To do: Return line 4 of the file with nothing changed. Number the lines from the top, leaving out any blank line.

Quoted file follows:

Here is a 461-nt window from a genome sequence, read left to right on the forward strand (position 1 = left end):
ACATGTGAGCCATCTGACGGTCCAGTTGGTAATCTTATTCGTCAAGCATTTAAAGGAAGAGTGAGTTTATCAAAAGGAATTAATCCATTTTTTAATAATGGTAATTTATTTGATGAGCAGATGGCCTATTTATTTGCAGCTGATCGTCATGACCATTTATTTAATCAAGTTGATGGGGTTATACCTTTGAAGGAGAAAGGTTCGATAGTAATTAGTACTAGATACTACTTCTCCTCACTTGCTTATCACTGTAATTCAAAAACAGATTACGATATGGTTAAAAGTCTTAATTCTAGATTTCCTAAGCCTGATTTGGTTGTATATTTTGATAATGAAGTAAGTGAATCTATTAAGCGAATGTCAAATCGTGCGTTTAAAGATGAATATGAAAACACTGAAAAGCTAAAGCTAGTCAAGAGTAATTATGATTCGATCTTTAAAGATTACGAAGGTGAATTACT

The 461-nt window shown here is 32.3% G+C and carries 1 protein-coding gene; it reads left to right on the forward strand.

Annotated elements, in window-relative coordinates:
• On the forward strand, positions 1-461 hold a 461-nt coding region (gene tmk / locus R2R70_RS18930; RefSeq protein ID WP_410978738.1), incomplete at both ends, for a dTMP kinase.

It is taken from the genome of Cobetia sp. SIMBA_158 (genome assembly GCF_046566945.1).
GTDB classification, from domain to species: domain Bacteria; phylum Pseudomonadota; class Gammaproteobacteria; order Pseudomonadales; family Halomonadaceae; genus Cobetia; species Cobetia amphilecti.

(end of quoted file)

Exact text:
Annotated elements, in window-relative coordinates: